Have you started singing recently and concerned about the range of notes you can hit? What’s the average and how many notes should you be capable of singing? In this quick overview, we’ll discuss the averages for vocal ranges and what you should expect from your own voice.
How Many Octaves Should A Normal Singer Have?
The average singer will have about 2 octaves in their vocal range, meaning they can sing approximately 24 notes. A new and/or untrained singer may have less notes in their range.
Experienced and professional singers, on the other hand, may be capable of 4 or 5 octaves; vocalists with ranges this grandiose include the likes of Mariah Carey and Rob Halford.
In reality, a large vocal range may sound like an enviable asset, but it’s certainly not necessary. A singer really only needs an octave or two in order to successfully perform a song. Most individual songs will not require multiple octaves to perform them.
What is a Good Vocal Range for an Untrained Singer?
Untrained singers will usually start out with just one (and maybe a half) octave of range. If you only consider a person’s tessitura (that is, the notes they feel most comfortable singing), that number gets a bit smaller.
Keep in mind that telling you an exact note-to-note range is not really applicable for answering this question. There are many different voice types like tenor, alto, baritone, etc. Likewise, the structure of your body will dictate what octaves and notes you can physically vocalize.
So don’t wed your skill level or singing progress to hitting a specific range of notes like B2-C5, etc. It’s better to measure the number of notes you can hit rather than where those notes fall in an octave.
People who sing infrequently (or never) will feel more comfortable in the same register as their speaking voice. As such, the lower and higher parts of their range can cause extra tension on their singing muscles.
So, if you are new to singing, expect that the strongest part of your voice will be around your normal speaking range.
What is the Average Singer’s Vocal Range?
The average singer (with some training and practice) can sing between 1.75 and 2 octaves, with a median of 22 notes in his/her range. This number is not including falsetto.
These numbers are gleaned from average vocal ranges per voice type. In the following chart, you can see the averages and medians of each voice type, plus the combined totals.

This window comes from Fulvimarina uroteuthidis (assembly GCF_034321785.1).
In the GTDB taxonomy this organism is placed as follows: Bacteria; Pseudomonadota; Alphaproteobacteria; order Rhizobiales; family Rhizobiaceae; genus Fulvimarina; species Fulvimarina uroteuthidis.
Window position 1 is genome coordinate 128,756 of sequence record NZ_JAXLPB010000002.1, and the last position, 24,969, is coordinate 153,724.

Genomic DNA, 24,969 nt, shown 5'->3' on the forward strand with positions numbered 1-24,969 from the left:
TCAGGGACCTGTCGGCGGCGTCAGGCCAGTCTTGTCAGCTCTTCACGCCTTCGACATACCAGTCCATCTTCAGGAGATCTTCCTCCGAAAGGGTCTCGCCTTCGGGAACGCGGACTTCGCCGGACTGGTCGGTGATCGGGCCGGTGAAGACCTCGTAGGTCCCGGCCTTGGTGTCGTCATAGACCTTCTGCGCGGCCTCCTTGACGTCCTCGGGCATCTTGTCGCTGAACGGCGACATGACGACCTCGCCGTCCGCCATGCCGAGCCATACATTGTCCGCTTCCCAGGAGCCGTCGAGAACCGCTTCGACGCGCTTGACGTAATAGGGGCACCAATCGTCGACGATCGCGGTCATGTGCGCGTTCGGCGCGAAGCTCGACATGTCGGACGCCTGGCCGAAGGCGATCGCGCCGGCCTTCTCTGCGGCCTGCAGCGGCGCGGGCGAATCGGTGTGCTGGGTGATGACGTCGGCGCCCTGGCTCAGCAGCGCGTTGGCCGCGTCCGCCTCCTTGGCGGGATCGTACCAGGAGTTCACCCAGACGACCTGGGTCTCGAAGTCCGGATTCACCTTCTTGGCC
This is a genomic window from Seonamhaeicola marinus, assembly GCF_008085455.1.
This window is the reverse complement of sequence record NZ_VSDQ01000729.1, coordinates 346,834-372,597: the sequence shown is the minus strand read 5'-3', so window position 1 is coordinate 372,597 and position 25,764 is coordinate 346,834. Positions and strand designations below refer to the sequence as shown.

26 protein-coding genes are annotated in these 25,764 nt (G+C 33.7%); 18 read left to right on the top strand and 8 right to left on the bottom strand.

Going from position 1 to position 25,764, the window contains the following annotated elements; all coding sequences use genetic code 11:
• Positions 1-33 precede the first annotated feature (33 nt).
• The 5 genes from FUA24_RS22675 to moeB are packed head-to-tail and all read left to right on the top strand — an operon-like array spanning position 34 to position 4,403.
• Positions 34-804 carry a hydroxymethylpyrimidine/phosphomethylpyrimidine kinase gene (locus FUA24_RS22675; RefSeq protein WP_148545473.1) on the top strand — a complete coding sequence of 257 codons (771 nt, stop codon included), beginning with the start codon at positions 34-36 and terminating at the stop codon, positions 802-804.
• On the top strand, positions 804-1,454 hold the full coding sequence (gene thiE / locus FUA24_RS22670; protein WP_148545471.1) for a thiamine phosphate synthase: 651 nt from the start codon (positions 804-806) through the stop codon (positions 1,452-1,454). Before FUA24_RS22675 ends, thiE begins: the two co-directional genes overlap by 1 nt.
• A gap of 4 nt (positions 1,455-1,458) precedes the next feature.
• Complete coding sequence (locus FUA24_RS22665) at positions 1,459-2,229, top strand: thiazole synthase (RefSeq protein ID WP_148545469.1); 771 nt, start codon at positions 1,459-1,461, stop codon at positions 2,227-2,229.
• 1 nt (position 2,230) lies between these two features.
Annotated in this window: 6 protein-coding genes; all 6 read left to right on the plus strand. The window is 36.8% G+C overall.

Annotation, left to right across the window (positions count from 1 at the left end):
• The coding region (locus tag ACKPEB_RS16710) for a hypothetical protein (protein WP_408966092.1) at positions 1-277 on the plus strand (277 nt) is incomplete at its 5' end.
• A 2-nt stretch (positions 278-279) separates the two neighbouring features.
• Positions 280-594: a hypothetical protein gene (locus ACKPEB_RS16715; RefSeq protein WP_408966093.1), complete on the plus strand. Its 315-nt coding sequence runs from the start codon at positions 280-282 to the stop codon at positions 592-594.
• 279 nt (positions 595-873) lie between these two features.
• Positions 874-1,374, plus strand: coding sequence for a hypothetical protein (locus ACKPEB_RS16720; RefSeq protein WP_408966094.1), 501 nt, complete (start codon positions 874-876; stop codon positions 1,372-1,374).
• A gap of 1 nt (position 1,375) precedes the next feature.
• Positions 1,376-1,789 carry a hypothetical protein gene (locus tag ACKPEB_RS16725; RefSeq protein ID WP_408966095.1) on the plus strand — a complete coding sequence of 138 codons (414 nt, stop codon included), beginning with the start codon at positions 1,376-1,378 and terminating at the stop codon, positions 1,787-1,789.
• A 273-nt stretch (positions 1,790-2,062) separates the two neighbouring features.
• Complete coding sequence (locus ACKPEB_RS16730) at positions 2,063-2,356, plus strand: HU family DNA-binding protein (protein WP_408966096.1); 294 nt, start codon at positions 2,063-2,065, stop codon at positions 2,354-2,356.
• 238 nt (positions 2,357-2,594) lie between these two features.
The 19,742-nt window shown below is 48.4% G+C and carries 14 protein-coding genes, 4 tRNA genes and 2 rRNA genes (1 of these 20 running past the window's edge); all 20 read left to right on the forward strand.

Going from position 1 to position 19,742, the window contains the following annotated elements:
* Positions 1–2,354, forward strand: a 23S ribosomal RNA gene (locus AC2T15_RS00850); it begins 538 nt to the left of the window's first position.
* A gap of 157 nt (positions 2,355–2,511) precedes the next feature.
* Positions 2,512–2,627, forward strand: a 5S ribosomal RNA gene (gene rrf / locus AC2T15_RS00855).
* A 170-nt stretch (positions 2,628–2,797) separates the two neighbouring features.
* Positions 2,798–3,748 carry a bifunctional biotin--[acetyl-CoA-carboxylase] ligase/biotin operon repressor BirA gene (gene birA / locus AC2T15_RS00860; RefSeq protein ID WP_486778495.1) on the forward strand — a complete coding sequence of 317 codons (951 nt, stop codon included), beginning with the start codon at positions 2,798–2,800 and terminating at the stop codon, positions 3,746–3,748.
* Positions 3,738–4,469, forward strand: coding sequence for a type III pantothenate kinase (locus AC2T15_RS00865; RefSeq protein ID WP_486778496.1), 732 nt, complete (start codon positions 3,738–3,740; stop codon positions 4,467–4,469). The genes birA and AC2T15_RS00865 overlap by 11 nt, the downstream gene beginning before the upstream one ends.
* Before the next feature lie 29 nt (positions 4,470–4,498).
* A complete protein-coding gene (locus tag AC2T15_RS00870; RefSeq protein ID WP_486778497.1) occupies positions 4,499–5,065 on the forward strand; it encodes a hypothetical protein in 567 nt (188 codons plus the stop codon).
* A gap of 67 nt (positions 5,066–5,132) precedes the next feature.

|Voice Type||Notes in Average Range||Octaves in Average Range|
If you aren’t able to reach this many notes, don’t be discouraged. Your style of music may not require a range that big. And, if you write your own songs, then you can stick to whatever keys fall within your comfort zone.
Tips for Songwriters Learning to Sing
There are hundreds of vocal teachers online who offer tips, tricks, and specific exercises for increasing vocal range. Like here and here. So I’m not going to offer you exercises, but rather some advice. Here are some tips I learned from teaching myself how to sing:
- Practice every day
- Don’t slack on breathing exercises first
- Tone matters more than range
- Change keys if you’re struggling
Practice Every Day
You will never build a new habit if you don’t keep a consistent schedule at the start. So pick a specific time during the day when you can work on your voice.
Just 10-15 minutes is enough to start. Stick to that practice time every single day when possible (obviously, don’t sing if you have a sore through, the flu, etc).
Breath support is way more important than you may realize. Your ability to project, hold a steady pitch, and belt long notes all depend on you first having control over your breathing.
I start off my singing practice every day with a breathing warm-up called the 4-4-8 exercise. You simply inhale for 4 seconds, hold for 4 seconds, then exhale for 8 seconds. When this is done with proper diaphragmatic breathing, it will build the muscles you need for sustain.
After approximately 2 years of doing this, I can now exhale for about 15 seconds on a 4-second inhale. It does help.
Unless you’re aiming to sing opera, the size of your range is not the most important aspect of your singing voice. Tone is.
Let me drive this point home: good tone is more important than a wide vocal range. And by tone, I mean that the timbre of your voice sounds nice (you’re not too nasally, woody, mumbly, etc).
So spend extra time experimenting with your voice: sing with your mouth in various positions, try moving your soft palate, trying smiling when you sing, and practice enunciation.
What I found helpful for improving my tone was to sing through a scale using each vowel sound. I run through a simple 5-note major scale, singing the notes as “ahs” all the way through, then “ee”, “eh”, “oh”, and “oo”.
If you can’t hit a certain note in a song, then stop forcing your voice to fit into that key. Instead, transpose the song down a key (or two) until you’re no longer straining to reach each note.
This can work for songs you are trying to cover or songs you are writing. It’s happened on more than one occasion where I tried to record a song and the vocals sound awful until I changed the key and gave my voice some more room to thrive.
You don’t need a killer 4-octave range to sing most styles of music. 1½ to 2 octaves should be enough in many cases. If you’re just starting out with singing and you want to be a songwriter, then I suggest you focus more on pitch control and tone of voice. Did you find this content helpful? If so, then here are a few more articles to consider: